The Joe Abercrombie First Law Trilogy Reread

Rereading Joe Abercrombie’s First Law Trilogy, The Blade Itself: “Barbarians at the Gate” and “Next”

If you follow any of the rereads there’s something I insist you do. Read the comments. I’m brilliant and find all kinds of fun and interesting things in the text, but truth be told I’ve got nothing on the folks who comment on what I write. They see things I completely overlook, often with entirely different readings of the text. It’s exciting. It’s what makes a reread like this work. I start the conversation and everyone who reads it improves on it. I’ll get back to this in my analysis of…

“Barbarians at the Gate”

Conan Dialogue: Jezal fantasizes about Ardee as he runs to morning practice. On arrival, he’s informed he and Major West will duel before an audience. Jezal trounces West, receives some congratulations, and heads off to his duty station where he encounters Bayaz and Logen. He escorts the pair to their meeting with Chamberlain Hoff. He sees many august personages within the meeting before he’s summarily dismissed.

Thundarr Dialogue: Captain Luthar runs through Adua with a ease, a nod to his growing physical prowess since rededicating himself to fencing. But, as he moves his mind keeps turning to Ardee and a complex ever changing series of fantasies that leave him sexually aroused.

Just as a particularly fine fantasy jolts him from his run, Luthar arrives at his morning practice session and a lurking Major West. In recent days, West and Jezal have been distant from one another, with the latter convinced he is better qualified to be on Lord Marshal Burr’s staff—his blood is excellent, don’t you know? And, of course, Ardee lurked between them, and “Everyone knew that [West] had the devil of a temper.”

West informs Jezal that Marshal Varuz has a surprise for him, an audience to prepare him for the Contest. In attendance is High Justice Marovia, Lord Isher, Crown Prince Ladisla, Inquisitor Glokta, and, naturally, Ardee West. The duel begins and Jezal, self conscious at first, warms to the task. He loses himself in the rhythm of his strokes and dispatches the Major with little effort. Ardee approaches him after the match and demands to know why he’s been ignoring her. Rather that express his complicated feelings, Jezal flees in shame.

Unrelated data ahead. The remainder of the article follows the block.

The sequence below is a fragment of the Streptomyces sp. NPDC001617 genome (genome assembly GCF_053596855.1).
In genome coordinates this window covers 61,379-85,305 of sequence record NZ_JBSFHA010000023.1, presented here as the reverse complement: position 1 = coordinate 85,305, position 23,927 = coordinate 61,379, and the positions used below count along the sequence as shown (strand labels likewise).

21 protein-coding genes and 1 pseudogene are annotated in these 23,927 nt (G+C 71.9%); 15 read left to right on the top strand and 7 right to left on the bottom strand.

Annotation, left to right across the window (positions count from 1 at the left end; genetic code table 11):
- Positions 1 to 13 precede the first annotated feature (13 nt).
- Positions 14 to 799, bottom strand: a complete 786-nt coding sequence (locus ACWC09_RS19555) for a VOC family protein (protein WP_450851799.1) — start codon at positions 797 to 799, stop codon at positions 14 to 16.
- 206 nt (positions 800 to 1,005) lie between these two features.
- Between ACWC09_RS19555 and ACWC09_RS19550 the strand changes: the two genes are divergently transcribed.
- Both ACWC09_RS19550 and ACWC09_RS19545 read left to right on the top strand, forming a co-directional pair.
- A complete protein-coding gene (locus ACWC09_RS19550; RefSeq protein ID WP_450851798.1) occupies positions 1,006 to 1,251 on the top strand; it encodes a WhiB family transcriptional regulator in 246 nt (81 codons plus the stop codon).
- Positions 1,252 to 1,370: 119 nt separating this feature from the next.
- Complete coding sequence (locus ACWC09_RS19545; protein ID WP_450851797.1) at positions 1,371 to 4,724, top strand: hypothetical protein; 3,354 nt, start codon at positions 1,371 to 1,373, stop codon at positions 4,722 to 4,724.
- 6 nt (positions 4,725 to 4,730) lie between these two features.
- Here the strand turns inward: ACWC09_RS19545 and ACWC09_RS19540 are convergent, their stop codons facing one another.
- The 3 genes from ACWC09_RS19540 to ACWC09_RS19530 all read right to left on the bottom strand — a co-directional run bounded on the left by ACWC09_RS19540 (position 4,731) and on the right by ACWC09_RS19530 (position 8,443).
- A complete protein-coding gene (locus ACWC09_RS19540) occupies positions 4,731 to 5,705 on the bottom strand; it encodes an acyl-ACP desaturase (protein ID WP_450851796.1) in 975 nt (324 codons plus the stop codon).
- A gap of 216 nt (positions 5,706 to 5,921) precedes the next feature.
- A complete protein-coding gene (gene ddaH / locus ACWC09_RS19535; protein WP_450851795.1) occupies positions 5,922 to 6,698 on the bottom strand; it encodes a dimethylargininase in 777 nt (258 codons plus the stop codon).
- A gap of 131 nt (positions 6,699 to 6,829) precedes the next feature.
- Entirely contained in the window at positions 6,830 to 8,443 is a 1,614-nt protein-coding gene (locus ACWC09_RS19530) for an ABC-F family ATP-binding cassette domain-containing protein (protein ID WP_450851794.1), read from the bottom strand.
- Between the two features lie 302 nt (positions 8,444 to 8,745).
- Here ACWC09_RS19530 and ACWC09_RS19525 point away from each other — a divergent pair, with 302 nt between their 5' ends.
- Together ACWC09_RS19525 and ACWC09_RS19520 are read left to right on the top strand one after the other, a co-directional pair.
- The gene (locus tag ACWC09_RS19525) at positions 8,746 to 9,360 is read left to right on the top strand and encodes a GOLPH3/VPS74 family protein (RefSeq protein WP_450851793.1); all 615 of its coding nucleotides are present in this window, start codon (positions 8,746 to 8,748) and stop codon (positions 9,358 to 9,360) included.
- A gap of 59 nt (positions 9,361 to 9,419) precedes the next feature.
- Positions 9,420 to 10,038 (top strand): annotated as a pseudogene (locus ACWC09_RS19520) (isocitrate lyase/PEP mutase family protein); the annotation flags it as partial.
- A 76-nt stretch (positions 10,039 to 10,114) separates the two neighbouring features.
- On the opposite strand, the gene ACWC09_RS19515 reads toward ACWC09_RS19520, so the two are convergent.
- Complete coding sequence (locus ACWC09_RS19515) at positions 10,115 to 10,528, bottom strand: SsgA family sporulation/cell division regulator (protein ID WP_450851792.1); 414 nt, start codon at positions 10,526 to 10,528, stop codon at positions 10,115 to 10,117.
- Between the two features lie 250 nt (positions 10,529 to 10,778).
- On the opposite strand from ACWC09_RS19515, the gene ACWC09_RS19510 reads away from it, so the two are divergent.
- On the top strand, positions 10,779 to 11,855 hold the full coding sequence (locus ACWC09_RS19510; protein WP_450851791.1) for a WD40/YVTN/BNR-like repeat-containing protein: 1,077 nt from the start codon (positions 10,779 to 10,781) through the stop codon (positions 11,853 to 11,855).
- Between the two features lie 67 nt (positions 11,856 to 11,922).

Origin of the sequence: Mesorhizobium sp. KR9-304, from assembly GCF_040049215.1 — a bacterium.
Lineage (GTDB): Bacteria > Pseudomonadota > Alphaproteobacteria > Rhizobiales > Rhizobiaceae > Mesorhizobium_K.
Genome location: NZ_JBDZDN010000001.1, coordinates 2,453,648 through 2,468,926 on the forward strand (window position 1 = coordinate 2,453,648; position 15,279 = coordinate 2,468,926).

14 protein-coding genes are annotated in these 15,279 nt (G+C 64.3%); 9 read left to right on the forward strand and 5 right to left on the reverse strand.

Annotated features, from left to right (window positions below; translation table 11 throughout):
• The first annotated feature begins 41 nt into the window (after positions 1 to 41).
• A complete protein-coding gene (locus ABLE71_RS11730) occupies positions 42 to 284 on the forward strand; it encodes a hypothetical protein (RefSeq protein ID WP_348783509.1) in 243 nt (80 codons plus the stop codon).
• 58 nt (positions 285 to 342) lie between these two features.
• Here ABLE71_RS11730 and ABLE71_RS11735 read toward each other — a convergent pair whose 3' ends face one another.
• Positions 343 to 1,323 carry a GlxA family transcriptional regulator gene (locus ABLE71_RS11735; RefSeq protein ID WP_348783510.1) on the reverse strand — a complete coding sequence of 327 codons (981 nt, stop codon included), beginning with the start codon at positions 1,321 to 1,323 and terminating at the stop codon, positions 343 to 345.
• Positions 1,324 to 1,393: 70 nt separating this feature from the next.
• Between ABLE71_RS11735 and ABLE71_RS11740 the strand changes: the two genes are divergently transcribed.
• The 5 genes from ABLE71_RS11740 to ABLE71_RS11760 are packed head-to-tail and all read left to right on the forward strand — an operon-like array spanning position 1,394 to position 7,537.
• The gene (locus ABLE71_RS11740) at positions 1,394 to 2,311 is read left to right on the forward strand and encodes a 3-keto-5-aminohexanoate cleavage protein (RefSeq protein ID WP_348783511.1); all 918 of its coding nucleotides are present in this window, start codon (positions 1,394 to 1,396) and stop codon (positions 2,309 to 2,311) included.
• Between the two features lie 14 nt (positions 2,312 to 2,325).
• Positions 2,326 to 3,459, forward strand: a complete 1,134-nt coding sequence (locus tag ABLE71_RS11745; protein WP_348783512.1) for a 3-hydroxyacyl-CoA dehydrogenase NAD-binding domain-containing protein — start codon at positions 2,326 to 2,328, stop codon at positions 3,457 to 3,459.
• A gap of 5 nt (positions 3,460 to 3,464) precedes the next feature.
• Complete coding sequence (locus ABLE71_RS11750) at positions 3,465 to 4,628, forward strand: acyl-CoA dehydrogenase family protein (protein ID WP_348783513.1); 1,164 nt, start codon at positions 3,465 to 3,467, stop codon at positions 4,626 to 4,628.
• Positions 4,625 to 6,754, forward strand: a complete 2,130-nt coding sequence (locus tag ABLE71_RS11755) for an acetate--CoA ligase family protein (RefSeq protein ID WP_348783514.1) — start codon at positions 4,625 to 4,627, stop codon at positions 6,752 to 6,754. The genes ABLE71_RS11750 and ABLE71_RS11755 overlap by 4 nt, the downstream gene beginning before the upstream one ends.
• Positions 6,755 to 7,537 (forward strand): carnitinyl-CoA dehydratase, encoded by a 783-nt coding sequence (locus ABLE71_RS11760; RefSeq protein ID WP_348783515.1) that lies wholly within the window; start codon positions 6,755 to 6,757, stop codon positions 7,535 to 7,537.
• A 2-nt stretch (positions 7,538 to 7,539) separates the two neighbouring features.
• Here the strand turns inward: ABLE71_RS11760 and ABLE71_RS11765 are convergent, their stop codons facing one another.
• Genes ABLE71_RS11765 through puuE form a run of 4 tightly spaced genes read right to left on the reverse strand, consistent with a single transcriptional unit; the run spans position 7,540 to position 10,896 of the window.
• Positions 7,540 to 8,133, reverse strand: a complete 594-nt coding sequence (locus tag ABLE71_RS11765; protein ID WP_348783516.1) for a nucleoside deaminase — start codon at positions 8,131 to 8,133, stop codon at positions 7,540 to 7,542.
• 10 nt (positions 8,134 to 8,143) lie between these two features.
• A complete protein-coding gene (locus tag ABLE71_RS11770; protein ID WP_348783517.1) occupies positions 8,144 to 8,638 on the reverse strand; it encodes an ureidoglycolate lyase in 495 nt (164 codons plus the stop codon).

Later, standing guard duty on the south gate, the Captain spots the Lord Chamberlain’s man, Morrow, looking suspicious. He approaches Morrow to inquire as to his business when he’s surprised by Yoru Sulfur, who waits at the gate for his master, none other than Bayaz, First of the Magi. As they talk Bayaz arrives. Jezal is blown away by his presence, and immediately recognizes him as the statue on the Kingsway. The Northman with him, on the other hand, gives Jezal nothing but the willies.

Morrow prepares to lead Yoru, Bayaz, and his Northman companion to Chamberlain Hoff when Jezal objects. The Union is at war! Jezal demands their weapons, which the Northman gives without argument, and insists on escorting them. They arrive at the Hoff’s office and Jezal is dismissed, but not before seeing Arch Lector Sult and High Justice Marovia within. Three members of the Closed Council meeting with a few crazy old men and a Northman. Strange times.

Important Characters Introduced: None.

Minor Characters Introduced: None.

Quotes to Remember:

A magnificent old man was striding purposefully across the bridge, bald head held high, a fabulous gown of shimmering red and silver flowing about him in the breeze.

So Jezal is apparently the kind of person that Bayaz mocks at the costume shop. I am not stunned.

Never in his life had Jezal seen a more brutish-looking man. Even Fenris the Feared had seemed civilised by comparison. His face was like a whipped back, criss-crossed with ragged scars. His nose was bent, pointing off a little sideways. One ear had a big notch out of it, one eye seemed touch higher than the other, surrounded by a crescent-shaped wound. His whole face, in fact, was slightly beaten, broken, lop-sided, like that of a prize fighter who had fought a few bouts too many. His expression too, was that of one punch drunk. He gawped up at the gatehouse, forehead furrowed, mouth hanging open, staring about him with a near animal stupidity.

This is a description of Logen Ninefingers. Sexy ain’t he? Good lord. Abercrombie makes him sound like Sloth from The Goonies. Only not as attractive.

By Crom (no reason, I just wanted to say it): Last week, one of the commenters wondered why I hadn’t mentioned a throw away line by Lord Marshal Burr about Crown Prince Ladisla wanting to lead in the coming war. Perfect example of why this reread would be incomplete and duller without comments because it was a huge bit of a foreshadowing for the future of the Union. In “Barbarians at the Gate,” Ladisla makes an appearance as a spectator. When Burr referred to Ladisla, and his capabilities, he was less than glowing. After telling us so, Abercrombie backs it up by showing it.